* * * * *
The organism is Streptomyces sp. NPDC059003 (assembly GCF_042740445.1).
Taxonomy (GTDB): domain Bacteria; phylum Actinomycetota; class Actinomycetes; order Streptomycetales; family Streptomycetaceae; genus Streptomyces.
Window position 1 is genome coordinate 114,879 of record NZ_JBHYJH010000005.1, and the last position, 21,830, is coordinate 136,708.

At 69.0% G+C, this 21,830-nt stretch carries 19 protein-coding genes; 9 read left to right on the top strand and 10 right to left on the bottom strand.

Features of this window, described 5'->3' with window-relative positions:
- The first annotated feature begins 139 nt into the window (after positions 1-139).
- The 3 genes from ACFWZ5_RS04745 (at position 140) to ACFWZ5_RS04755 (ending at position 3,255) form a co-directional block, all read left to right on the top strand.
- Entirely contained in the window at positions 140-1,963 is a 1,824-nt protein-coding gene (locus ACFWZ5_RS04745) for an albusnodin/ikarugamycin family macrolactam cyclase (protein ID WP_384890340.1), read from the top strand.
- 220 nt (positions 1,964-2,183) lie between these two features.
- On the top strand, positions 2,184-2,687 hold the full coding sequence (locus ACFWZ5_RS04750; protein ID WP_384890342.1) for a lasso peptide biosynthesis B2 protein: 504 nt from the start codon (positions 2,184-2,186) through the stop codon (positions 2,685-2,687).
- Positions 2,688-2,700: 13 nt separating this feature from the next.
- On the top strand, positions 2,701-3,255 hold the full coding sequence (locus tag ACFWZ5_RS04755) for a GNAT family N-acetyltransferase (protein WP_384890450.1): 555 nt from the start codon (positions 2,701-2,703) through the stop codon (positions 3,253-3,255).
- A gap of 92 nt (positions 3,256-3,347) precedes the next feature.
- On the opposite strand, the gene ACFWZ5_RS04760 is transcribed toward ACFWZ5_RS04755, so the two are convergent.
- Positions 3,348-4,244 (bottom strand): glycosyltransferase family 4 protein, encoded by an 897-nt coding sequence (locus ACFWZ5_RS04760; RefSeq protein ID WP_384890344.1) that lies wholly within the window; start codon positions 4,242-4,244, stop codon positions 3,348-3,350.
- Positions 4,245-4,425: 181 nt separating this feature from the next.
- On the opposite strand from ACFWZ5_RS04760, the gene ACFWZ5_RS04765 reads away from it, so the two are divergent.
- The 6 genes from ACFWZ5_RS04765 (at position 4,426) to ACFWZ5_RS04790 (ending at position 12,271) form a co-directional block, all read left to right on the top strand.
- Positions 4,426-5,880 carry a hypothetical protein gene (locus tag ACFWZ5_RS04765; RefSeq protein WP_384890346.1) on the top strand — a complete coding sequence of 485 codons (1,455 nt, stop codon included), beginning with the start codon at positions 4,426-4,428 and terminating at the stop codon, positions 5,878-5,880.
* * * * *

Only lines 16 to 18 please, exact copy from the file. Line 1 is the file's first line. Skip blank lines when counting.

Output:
- Positions 4,245-4,425: 181 nt separating this feature from the next.
- On the opposite strand from ACFWZ5_RS04760, the gene ACFWZ5_RS04765 reads away from it, so the two are divergent.
- The 6 genes from ACFWZ5_RS04765 (at position 4,426) to ACFWZ5_RS04790 (ending at position 12,271) form a co-directional block, all read left to right on the top strand.